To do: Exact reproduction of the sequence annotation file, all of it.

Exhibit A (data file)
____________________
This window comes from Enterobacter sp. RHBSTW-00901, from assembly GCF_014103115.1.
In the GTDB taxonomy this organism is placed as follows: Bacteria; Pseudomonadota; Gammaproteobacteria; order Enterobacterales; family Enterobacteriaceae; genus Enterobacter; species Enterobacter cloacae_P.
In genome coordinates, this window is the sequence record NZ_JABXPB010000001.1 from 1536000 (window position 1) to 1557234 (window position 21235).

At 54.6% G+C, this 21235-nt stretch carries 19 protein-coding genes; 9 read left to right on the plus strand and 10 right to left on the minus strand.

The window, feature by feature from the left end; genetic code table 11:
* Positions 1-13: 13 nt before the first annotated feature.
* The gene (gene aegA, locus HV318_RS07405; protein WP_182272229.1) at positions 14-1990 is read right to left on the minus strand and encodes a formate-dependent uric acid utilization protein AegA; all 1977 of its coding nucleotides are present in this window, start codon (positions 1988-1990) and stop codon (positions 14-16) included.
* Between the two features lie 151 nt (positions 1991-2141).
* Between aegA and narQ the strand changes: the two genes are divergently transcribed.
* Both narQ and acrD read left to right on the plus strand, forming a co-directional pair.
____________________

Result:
This window comes from Enterobacter sp. RHBSTW-00901, from assembly GCF_014103115.1.
In the GTDB taxonomy this organism is placed as follows: Bacteria; Pseudomonadota; Gammaproteobacteria; order Enterobacterales; family Enterobacteriaceae; genus Enterobacter; species Enterobacter cloacae_P.
In genome coordinates, this window is the sequence record NZ_JABXPB010000001.1 from 1536000 (window position 1) to 1557234 (window position 21235).

At 54.6% G+C, this 21235-nt stretch carries 19 protein-coding genes; 9 read left to right on the plus strand and 10 right to left on the minus strand.

The window, feature by feature from the left end; genetic code table 11:
* Positions 1-13: 13 nt before the first annotated feature.
* The gene (gene aegA, locus HV318_RS07405; protein WP_182272229.1) at positions 14-1990 is read right to left on the minus strand and encodes a formate-dependent uric acid utilization protein AegA; all 1977 of its coding nucleotides are present in this window, start codon (positions 1988-1990) and stop codon (positions 14-16) included.
* Between the two features lie 151 nt (positions 1991-2141).
* Between aegA and narQ the strand changes: the two genes are divergently transcribed.
* Both narQ and acrD read left to right on the plus strand, forming a co-directional pair.